Photo Courtesy of, and Copyrighted by, Dr. Boaz Zissu
The editio princeps of the Mariam Ossuary (on the spelling “Mariam,” rather than “Miriam,” see previous post) is really quite masterful, a model publication in numerous ways (see Zissu and Goren, 2011). This note of mine is simply intended to be a modest refinement (correction) of word division in the editio princeps (and also, thereby, the resolution of a grammatical difficulty implicit in the editio princeps, as well as the resolution of the actual language of this inscription). Here is the relevant segment of this inscription: “khnmm’zyhmbyt’mry.” The authors of the editio princeps divide the inscription this way: khnm m’zyh mbyt ‘mry and render it: “priests of Ma’aziah from Beth ‘Imri.”
However, I am confident that this inscription must be divided in the following way: khn mm’zyh mbyt ‘mry. That is, “priest of Ma’aziah from Beth ‘Imri.” Thus, the place name “m’zyh” is preceded by the prepositional min (with assimilated nun, of course). Arguably, this can be classified as a partitive use of min and can be rendered “of.” In sum, therefore, the common noun khn is a singular noun, followed by the preposition min plus the name “Ma’aziah,” not a plural form of the common noun sans preposition. Naturally, this resolves a morphological problem implicit in the editio princeps of this inscription as well. After all, the rendering in the editio princeps assumes a plural noun in construct, but with a mem still present (which would be an anomaly). The word division that I propose here eliminates that problem. It is imperative for me to emphasize (in defense of the authors of the editio princeps) that word division is something that can be quite difficult in epigraphic texts that have no word division, or have no clear word division (and the same problem certainly occurs in literary texts, especially those written in scriptio continua, for example, the great Greek Uncials of the New Testament).
Moreover, I am quite confident that it was the assumption that said mem was a plural marker on khn (making it khnm) that caused the authors of the editio princeps to state that the inscription was Hebrew (Zissu and Goren, page 75). The inscription is arguably Aramaic. That is, the presence of the words brt (Aramaic for “daughter,” cf. Hebrew bt for daughter) and br (Aramaic for “son,” rather than the Hebrew word bn for son) are strong evidence that the inscription is Aramaic. Of course, in this period (etc.), it can certainly be the case that br, for example, can occur in a Hebrew inscription (such is the case in Cotton, CIIP #70, where the word br is present, but the article on the following noun is the Hebrew article, rather than the Aramaic form of the article, thus revealing that the inscription is Hebrew, not Aramaic. Note that there is a linguistic principle operative here, that I will discuss in more detail in a forthcoming article on this ossuary). But there is nothing in this inscription that suggests it is Hebrew, and there is strong evidence that it is Aramaic, so the most cogent statement is that the inscription is indeed Aramaic.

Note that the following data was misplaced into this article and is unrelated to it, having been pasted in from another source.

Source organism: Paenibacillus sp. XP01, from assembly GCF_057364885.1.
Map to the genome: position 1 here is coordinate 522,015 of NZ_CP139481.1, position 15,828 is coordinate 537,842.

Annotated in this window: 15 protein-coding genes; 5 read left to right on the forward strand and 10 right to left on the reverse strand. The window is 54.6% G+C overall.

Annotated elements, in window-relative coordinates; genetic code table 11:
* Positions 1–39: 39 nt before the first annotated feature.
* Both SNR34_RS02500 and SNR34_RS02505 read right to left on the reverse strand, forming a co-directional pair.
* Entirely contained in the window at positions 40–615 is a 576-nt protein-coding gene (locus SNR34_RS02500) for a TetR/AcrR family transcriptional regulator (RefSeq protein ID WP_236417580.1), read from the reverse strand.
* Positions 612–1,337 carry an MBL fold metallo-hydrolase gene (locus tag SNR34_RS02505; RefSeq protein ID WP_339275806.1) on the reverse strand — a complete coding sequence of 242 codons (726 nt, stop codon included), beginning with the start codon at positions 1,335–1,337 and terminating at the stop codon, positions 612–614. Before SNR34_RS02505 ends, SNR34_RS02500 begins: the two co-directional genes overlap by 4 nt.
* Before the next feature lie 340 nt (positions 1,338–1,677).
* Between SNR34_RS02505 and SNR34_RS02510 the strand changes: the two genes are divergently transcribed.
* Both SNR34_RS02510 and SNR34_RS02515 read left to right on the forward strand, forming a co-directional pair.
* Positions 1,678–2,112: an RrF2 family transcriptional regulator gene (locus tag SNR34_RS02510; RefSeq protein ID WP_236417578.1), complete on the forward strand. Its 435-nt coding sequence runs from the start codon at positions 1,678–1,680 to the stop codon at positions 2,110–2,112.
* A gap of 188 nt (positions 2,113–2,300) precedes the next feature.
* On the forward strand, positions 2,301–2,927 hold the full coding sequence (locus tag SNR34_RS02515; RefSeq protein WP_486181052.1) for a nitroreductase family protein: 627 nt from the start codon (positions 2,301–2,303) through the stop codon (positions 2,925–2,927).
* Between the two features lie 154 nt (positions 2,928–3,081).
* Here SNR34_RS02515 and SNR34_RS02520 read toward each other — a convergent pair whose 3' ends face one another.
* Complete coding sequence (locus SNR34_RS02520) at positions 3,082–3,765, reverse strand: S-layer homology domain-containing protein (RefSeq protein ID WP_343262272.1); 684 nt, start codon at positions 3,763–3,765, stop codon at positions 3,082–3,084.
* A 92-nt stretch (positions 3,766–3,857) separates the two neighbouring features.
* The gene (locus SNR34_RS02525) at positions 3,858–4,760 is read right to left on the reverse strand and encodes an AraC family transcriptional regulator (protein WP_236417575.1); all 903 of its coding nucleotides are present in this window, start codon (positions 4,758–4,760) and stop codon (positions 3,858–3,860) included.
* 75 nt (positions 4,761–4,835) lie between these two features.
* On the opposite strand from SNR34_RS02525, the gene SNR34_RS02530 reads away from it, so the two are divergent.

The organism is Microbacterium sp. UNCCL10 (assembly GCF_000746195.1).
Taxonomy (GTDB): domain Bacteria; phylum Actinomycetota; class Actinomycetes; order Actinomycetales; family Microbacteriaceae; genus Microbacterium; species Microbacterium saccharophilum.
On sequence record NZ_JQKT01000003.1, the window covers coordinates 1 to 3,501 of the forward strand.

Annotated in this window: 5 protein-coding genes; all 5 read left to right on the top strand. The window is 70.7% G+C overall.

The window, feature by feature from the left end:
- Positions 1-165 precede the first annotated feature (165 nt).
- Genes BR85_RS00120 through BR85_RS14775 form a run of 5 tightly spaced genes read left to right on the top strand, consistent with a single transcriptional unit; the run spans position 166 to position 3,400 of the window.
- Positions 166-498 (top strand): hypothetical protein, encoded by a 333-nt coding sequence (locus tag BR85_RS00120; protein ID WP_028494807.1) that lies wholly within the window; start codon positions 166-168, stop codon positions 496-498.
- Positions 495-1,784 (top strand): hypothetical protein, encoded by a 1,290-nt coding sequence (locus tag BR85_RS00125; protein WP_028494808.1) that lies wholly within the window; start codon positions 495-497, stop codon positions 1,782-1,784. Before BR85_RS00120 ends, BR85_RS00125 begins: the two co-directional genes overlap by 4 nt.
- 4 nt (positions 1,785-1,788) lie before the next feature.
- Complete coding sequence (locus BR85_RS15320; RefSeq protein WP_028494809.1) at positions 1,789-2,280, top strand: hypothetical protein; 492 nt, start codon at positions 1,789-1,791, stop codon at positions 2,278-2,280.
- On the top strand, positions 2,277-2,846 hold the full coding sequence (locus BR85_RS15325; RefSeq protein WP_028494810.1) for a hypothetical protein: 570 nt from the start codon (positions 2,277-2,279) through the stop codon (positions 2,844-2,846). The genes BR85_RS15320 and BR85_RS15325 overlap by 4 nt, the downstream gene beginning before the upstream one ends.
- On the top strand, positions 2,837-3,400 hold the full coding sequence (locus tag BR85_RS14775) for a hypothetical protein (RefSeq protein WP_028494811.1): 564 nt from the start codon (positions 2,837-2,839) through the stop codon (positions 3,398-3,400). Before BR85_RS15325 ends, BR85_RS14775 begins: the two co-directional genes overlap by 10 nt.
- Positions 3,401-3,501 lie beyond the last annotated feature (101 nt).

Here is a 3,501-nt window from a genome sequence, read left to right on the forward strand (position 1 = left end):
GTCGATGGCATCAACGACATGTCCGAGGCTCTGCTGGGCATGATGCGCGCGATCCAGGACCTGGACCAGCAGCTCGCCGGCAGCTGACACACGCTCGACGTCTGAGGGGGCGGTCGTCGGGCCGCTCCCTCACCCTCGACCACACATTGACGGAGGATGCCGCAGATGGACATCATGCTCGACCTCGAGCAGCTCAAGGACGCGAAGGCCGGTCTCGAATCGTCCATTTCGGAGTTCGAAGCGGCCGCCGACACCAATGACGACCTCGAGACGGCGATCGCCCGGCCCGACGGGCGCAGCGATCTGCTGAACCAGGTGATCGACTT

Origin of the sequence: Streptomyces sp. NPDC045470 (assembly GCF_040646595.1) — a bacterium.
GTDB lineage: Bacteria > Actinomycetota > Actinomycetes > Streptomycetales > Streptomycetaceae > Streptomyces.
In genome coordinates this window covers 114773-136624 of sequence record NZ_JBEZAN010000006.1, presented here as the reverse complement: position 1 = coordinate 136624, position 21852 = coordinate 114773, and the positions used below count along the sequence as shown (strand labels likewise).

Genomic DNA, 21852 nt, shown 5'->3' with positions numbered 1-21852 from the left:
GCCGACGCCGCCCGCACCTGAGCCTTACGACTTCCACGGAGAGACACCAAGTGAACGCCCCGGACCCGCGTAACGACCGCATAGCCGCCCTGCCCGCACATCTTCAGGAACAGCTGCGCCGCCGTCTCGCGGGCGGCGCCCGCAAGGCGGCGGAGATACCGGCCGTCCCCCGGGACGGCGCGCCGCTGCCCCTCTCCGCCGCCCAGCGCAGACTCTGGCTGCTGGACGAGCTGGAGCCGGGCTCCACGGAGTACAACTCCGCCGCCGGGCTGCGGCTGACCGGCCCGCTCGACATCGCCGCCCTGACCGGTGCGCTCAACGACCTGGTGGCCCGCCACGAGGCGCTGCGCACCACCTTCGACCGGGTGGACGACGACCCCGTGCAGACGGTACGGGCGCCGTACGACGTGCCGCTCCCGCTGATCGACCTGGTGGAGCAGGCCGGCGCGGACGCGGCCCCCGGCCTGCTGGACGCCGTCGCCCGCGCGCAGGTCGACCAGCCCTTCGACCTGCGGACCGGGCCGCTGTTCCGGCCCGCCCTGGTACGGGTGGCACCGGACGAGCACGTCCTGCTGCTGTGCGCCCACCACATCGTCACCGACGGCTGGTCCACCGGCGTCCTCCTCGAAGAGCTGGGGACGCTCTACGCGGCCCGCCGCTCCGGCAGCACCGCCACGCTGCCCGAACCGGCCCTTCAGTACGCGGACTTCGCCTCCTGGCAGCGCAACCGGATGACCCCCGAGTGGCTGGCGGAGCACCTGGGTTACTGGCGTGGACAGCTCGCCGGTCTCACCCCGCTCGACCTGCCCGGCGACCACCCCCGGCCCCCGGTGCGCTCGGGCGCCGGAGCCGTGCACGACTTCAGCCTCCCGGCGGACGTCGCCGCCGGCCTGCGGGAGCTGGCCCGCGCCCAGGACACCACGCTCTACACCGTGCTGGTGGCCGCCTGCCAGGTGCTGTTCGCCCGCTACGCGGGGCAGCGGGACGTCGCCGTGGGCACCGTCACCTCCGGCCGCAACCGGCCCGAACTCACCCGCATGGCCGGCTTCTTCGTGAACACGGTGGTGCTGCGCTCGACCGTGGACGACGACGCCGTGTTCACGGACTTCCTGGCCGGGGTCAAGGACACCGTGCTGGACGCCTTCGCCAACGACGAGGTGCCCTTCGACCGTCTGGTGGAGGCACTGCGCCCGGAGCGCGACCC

It should be emphasized that although the authors of the editio princeps did not understand that this mem was the preposition min, they certainly perceived the sense of the text and so accurately rendered it “of” (but placed the word “of” in brackets; see the title of the editio princeps), and understood it as meaning “of [or ‘from’] the course of Maa’aizh”; see page 80).
In sum, the common noun khn is singular in this text (not plural), the preposition min is attested twice (not once), and the language of this inscription is Aramaic (not Hebrew). Thus the reading and word divisions are: mrym/brt/yshw’/br/qyp’/khn/m-m’zyh/m-byt/’mry. That is, “Mariam daughter of Yeshua son of Caiaphas, priest of Ma’aziah from Beth ‘Imri.”
Cotton, H., et al. Corpus Inscriptionjum Iudaeae/Palaestinae: Volume I Jerusalem, Part I. Berlin: De Gruyter, 2010.
Zissu, B. and Goren Y, “The Ossuary of ‘Miriam Daughter of Yeshua Son of Caiaphas, Priests [of] Ma’aziah from Beth ‘Imri.'” IEJ 61 (2011): 74-95.
*I am very grateful to Professor Dr. Boaz Zissu for sending me an offprint of his co-authored article.